WATER firm Welsh Water Dwr Cymru last year released sewage into rivers and the sea around Wales on hundreds of occasions at multiple locations. 

Figures from the not-for-profit firm show that throughout 2020 sewage was discharged by the company more than 100,000 times for nearly 900,000 hours. 

The issue has come under renewed focus this week after MPs rejected an amendment by the Lords which would have required water firms to end the practice. 

After a social media campaign highlighted Conservative MPs who voted against the amendment the government, which had citied the cost of a new regulations on water companies and existing mitigation measures, said it would impose a legal duty for firms to “progressively reduce” such discharges. 

Though regulation of water companies and water quailty are devolved issues the Welsh Government had agreed the UK Parliament could bring forward the environmental legislation impacting Wales – under a process known as Legislative Consent. The Welsh Government can still set its own regulations in the area.

Dwr Cymru, in line with other water firms in the UK, say such discharges are necessary to avoid sewers – which carry household water waste and rainwater in one pipe to treatment plants – from overloading. However the European Court of Justice has ruled such discharges are permitted only in “exceptional circumstances” such as extreme rainfall. 

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Campaign group Barry and Vale Friends of the Earth said it disputes that the amount of releases by Dwr Cymru is in line with “exceptional circumstances” such as severe weather events. 

Max Wallis, from the campaign group, said: “The law says they can only discharge during exceptional rainfall but some sites are discharging sewage over 100 times, almost 200 times, a year.” 

The group says it has compared the information released by Dwr Cymru for the Cog Moors Wastewater Treatment Plant, near Dinas Powys, in the Vale of Glamorgan which receives and treats wastewater from Barry, Penarth and the west of Cardiff with weather data.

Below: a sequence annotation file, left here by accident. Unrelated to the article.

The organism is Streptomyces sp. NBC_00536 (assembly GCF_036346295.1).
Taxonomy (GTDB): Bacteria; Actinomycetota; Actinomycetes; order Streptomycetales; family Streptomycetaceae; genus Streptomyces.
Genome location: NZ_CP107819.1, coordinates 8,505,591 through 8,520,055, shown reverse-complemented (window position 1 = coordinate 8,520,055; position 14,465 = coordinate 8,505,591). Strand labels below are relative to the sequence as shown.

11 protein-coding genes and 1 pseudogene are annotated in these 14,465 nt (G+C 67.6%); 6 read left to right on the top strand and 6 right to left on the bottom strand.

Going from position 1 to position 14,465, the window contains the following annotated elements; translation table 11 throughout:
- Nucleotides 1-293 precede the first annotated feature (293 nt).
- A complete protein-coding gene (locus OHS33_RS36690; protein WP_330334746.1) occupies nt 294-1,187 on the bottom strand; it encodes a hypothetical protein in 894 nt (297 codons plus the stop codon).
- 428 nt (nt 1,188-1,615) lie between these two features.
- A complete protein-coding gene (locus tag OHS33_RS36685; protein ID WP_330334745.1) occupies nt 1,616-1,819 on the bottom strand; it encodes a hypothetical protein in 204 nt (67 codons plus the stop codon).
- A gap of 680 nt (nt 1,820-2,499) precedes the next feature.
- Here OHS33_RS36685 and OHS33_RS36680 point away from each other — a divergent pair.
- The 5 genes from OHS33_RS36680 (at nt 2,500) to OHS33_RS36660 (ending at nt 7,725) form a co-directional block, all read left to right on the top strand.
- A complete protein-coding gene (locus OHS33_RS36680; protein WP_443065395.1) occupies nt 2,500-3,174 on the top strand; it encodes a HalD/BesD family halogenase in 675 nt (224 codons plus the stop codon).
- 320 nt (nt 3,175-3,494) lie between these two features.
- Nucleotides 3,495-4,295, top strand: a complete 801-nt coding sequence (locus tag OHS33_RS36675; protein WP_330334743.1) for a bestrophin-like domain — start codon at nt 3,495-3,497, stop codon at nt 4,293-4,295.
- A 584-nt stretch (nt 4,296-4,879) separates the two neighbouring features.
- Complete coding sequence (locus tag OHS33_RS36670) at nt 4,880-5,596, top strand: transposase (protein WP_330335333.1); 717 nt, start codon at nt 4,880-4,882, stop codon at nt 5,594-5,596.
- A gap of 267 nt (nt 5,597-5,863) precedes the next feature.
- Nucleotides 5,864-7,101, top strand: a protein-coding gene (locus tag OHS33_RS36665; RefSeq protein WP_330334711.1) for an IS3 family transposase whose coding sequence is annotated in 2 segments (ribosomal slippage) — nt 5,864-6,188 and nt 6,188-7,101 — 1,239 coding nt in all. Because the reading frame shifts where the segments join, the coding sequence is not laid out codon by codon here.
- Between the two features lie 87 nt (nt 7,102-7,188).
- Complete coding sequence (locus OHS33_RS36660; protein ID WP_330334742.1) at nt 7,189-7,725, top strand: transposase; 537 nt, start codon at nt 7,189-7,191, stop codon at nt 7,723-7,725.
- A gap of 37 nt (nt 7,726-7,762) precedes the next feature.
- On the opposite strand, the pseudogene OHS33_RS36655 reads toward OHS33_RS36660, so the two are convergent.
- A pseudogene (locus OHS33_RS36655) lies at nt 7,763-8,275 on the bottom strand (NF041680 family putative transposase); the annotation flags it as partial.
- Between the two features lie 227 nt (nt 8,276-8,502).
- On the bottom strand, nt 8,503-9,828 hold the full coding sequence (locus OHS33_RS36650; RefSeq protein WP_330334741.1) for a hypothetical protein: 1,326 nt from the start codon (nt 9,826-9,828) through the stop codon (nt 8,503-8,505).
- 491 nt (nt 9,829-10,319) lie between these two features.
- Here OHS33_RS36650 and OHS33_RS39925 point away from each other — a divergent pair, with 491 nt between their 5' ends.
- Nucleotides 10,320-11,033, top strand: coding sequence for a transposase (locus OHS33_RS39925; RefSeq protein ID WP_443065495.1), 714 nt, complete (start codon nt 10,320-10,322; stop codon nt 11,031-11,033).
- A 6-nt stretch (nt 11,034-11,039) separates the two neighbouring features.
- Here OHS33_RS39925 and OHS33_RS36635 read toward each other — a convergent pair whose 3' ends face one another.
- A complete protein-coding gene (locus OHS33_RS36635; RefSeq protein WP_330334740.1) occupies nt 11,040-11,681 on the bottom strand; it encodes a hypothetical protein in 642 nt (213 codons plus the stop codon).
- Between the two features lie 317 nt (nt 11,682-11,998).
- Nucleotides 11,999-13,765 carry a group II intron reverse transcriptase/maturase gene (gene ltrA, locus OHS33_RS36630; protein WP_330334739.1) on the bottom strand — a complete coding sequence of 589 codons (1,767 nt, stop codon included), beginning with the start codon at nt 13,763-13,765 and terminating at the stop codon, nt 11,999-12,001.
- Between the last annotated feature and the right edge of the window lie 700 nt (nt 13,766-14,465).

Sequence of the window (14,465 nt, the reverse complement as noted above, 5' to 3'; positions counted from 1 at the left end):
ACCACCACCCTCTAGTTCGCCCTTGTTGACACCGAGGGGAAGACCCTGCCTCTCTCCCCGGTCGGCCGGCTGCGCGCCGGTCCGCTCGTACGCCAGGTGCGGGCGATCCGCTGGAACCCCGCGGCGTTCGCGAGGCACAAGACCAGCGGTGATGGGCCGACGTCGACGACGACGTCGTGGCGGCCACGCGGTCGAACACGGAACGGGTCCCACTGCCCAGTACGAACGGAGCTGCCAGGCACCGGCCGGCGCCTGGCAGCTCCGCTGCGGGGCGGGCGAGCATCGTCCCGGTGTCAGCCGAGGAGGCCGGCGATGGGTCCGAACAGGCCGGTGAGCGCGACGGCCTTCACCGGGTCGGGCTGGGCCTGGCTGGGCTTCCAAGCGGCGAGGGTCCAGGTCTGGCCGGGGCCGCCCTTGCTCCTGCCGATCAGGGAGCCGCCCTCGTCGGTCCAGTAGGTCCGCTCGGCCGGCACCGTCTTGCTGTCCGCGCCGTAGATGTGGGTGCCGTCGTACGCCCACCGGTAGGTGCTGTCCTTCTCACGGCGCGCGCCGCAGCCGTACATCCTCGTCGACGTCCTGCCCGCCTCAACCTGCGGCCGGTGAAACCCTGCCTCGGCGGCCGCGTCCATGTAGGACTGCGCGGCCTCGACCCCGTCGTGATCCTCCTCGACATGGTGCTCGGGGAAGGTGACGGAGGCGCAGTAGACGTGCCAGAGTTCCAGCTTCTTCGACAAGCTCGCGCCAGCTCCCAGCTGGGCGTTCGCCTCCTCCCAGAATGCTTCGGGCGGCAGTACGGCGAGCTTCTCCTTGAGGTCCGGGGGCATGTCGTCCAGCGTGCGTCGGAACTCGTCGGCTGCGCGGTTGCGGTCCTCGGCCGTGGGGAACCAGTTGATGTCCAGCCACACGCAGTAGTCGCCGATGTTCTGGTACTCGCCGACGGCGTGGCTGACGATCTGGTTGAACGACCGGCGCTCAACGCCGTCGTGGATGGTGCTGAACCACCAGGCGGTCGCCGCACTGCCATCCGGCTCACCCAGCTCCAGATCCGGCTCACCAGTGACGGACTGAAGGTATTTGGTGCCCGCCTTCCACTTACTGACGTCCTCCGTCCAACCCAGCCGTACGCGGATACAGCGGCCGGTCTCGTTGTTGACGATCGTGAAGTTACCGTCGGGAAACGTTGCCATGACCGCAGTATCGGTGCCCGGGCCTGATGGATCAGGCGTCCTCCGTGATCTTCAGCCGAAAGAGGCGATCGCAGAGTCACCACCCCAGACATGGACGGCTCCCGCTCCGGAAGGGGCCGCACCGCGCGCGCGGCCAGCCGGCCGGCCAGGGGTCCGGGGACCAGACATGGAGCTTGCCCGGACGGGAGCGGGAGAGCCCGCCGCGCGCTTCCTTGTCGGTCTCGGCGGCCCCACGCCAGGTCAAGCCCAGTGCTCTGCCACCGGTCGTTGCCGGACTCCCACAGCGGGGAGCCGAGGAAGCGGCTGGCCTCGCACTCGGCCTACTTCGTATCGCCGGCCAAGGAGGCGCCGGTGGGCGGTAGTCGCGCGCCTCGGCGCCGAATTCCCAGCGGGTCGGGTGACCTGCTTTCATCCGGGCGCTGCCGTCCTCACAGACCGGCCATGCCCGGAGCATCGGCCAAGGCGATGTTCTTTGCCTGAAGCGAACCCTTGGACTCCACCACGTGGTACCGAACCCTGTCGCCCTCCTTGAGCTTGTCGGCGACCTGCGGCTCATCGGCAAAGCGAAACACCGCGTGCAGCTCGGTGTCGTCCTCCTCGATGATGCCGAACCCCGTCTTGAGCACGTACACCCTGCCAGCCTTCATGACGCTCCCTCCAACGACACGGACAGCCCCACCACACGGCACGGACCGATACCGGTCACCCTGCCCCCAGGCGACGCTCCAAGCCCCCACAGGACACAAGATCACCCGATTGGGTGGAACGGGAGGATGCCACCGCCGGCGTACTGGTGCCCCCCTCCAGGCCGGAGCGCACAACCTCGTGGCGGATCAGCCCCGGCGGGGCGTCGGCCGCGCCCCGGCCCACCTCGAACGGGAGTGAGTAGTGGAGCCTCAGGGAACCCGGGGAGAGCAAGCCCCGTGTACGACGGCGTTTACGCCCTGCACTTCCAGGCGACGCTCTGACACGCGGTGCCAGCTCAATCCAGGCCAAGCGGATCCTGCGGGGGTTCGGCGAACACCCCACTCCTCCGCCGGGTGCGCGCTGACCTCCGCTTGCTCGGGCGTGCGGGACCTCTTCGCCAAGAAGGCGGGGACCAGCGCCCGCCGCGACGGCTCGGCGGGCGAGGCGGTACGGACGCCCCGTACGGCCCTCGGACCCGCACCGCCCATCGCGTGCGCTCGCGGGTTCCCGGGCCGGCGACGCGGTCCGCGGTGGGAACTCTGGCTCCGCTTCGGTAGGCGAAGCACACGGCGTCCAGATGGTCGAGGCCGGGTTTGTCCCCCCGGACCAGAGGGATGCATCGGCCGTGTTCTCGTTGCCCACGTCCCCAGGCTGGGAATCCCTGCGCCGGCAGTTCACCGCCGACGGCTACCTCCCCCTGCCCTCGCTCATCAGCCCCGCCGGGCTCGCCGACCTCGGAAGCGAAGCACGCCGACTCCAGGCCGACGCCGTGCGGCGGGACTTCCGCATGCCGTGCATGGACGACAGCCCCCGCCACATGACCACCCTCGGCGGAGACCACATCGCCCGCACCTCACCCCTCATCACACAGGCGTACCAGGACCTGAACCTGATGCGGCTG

The group says that shows the plant was releasing waste water in December last year before a period of heavy rainfall and during dry days. 

It says the date shows there was intense rainfall on December 23, 2020 but the Cog Moors plant had been releasing sewage from three days before that and it continued through to December 30 including two dry days on December 24 and 25. 

Dwr Cymru said it was unable to respond to requests for further information on a specific location at short notice. 

Figures released by the company on its website show that during 2020 the Cog Moors site pumped out sewage for 845 hours from 74 releases. 

Barry and Vale Friends of the Earth believe the Cog Moors plant is discharging sewage as it is unable to cope with demand, rather than in exceptional circumstances, and the group fears new developments in Cardiff and the Vale will place a further strain on the drainage system and they should be prevented. 

Dwr Cymru said the operation of storm overflow at Cog Moors is in full compliance with its permit and the site receives an annual review from regulator Natural Resources Wales which has been “fully satisfactory”.  

It added: “All spills from Cog Moors are treated and during bathing season receive additional disinfection using UV technology.  It should be noted that the works serves a large geographic area which means it can take many hours for the water to drain from the furthest reaches of the catchment - up on the western ends of Cardiff - to reach the treatment works.”